We also have bi-weekly meetings with all members of all teams working under Dr. Kruk where we give updates on each other’s lives and share highs and lows of the past two weeks. It has been so nice to have that space to share and to get to know one-another. We have shared countless baking recipes, books to read, shows to watch and more. We have also shared frustrations with the current climate in the United States. Beyond COVID-19, it has become incredibly clear the racial disparities that exist across almost all institutions in the United States this summer, and there have been some terrible rulings surrounding reproductive health, international students in the US and more. This summer has not been easy by any means. It was important to me though that these were recognized by my supervisors and co-workers as terrible things, and also validated as real distractions that made it hard to do work and made us all feel very down at times. I am grateful to work among people who recognize this and also shared different ways that we could take action.
Building Stata skills
An important aspect of my degree at HSPH is gaining statistical analysis skills. I took many classes my first year that required use of Stata or R but I never gained full comfort with either programming software. I had used Stata much more than R and had expressed to my supervisor at the start of my internship that one of the main outcomes I’d hoped was to build my skills in Stata and to use the software outside of the classroom. She said that was absolutely possible and a necessary part of my degree and this internship. The delay in access to data though meant that this opportunity may not come. Fortunately, my supervisor recognized and allowed me to set-aside work time to take online Stata courses.
Although working through online modules can feel quite tedious, I am incredibly grateful to have this devoted time to truly learn this software. My mastery of Stata will be necessary for my thesis this upcoming year as well as my future career in research. Furthermore, I plan to continue working on this project in the Fall semester with Dr. Kruk. The opportunity to become fluent in Stata now will allow me to more quickly and efficiently work during the school year once we start receiving more data, which will likely also be when studies my studies begin to pick up. My colleagues have also been gracious with their knowledge. They have shared code with me to review and set-aside time to ask questions about code as well. I am grateful that this internship has allowed me to gain many skills and that my supervisors and colleagues have been transparent to my needs.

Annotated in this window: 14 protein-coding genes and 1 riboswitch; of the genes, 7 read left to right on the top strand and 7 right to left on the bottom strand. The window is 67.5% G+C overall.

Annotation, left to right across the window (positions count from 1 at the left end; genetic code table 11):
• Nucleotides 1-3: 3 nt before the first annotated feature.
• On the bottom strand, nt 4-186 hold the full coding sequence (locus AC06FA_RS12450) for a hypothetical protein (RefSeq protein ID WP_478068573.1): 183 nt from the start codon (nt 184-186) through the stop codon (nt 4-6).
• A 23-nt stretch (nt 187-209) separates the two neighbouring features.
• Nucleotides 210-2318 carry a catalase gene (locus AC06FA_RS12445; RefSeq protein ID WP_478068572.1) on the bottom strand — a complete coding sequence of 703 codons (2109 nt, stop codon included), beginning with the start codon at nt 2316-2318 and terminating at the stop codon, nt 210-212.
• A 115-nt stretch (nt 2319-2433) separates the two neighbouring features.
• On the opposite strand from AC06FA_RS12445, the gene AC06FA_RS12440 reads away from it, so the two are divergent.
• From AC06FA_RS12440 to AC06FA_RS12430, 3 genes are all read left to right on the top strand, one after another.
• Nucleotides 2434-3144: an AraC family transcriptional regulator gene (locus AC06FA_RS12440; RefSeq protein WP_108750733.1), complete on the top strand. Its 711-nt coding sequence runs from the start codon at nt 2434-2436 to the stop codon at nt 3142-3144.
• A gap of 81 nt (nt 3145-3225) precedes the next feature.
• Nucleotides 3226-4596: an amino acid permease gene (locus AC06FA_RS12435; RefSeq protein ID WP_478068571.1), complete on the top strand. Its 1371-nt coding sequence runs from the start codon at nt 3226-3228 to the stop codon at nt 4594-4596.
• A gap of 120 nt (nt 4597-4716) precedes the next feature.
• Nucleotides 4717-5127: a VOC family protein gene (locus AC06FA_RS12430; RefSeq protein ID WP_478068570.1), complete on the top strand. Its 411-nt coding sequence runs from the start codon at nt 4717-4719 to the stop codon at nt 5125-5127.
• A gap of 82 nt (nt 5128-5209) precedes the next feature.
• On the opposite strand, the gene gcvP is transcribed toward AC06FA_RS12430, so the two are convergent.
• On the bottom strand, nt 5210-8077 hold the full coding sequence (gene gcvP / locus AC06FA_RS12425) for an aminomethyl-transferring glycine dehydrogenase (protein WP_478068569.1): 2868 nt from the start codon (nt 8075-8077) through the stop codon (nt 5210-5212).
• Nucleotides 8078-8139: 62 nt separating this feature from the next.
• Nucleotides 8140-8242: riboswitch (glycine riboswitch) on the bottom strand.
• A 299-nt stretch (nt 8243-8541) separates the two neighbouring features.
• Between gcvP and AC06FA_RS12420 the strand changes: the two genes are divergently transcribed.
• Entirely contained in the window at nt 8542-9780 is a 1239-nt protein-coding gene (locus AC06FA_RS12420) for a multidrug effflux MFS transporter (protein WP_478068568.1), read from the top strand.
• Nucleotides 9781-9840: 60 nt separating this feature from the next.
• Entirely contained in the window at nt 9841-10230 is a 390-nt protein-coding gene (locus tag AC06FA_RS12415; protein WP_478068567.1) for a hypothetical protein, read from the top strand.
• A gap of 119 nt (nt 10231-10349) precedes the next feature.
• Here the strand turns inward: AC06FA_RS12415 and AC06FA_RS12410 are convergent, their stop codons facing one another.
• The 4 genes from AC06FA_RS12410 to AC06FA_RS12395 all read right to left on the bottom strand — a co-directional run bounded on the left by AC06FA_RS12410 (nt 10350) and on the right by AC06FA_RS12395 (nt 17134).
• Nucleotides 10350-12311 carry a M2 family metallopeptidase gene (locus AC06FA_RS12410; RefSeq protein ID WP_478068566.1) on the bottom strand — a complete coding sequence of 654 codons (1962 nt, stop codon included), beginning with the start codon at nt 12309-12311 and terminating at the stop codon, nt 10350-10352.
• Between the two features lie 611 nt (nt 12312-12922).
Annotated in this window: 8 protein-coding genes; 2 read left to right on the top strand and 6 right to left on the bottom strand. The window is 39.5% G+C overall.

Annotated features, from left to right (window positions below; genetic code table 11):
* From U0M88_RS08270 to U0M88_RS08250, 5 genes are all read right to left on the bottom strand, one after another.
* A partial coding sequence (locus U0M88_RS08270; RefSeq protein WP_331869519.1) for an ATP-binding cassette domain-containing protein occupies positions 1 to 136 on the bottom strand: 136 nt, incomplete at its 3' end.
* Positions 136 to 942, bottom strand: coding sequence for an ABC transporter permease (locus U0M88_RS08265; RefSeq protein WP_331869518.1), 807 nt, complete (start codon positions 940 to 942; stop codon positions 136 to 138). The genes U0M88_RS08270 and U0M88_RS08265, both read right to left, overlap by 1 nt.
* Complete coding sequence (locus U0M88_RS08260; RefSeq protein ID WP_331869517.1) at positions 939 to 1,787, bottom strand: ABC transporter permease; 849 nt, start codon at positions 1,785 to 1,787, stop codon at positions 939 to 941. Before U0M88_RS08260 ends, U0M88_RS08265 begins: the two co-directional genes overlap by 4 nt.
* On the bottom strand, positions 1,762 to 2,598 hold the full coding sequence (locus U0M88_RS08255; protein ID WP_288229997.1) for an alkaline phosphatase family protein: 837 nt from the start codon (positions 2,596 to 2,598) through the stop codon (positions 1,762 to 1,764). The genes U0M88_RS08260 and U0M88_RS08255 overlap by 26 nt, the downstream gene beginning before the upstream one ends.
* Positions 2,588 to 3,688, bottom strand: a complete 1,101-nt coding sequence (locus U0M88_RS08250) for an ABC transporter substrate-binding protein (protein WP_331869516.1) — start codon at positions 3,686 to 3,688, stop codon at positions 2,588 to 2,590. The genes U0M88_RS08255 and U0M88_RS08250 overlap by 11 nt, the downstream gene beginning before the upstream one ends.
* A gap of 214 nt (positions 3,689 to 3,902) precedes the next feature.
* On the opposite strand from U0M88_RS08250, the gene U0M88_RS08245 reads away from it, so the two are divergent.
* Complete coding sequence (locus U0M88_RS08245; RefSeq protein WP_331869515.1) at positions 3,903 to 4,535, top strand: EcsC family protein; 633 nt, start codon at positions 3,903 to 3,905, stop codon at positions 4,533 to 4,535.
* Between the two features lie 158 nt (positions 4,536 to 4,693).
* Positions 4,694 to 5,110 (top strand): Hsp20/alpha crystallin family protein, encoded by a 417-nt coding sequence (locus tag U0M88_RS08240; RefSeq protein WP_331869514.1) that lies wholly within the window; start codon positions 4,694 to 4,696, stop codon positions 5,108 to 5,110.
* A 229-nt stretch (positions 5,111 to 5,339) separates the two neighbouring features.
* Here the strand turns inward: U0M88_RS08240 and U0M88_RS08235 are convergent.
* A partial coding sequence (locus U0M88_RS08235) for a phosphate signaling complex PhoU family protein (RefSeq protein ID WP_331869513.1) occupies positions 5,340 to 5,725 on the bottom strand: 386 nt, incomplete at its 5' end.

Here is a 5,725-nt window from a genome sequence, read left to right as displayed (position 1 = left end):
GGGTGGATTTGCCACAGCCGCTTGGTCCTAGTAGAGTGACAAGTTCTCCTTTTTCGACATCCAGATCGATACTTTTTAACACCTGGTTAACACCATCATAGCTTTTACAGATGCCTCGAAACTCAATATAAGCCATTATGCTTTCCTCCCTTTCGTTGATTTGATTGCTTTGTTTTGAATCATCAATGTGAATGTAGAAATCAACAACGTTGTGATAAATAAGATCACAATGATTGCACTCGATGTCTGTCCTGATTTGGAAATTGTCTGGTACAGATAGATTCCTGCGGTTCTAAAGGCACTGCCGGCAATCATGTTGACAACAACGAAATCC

Final weeks of my internship
As my internship comes to a close this month, I find myself feeling incredibly grateful for this opportunity. I have had the privilege to work with an esteemed professor in my department and build important relationships and significant skills. This year has brought many challenges but I am grateful that the knowledge and skills I gained this past year in my Master’s program allowed me to still contribute to the field. Furthermore, it allowed me to make a difference in the current crisis affecting our World, and soon we will publish on the indirect health effects of the COVID-19 pandemic in many low-and-middle income countries and share these results. We will be able to share the results on the changes in vaccination rates, Antenatal Care visits, contraceptive uptake and more with important stakeholders. Although this is not the work I had planned to work on this summer, it has been meaningful and important and allowed me to accomplish every goal I had hoped I would achieve out of a summer internship.
Furthermore, I am grateful I get to continue working with Dr. Kruk and her team this Fall semester. Although my time will be much more limited because of my classes, I am hoping to contribute as much time as available. I also am planning on making this work a part of my Master’s thesis. My supervisors and I are not sure exactly how that will work, but we are hoping that I will lead the analysis in one country. I am eternally grateful to my supervisor, Dr. Kruk and the WAPPP Cultural Bridge Fellowship for making this possible.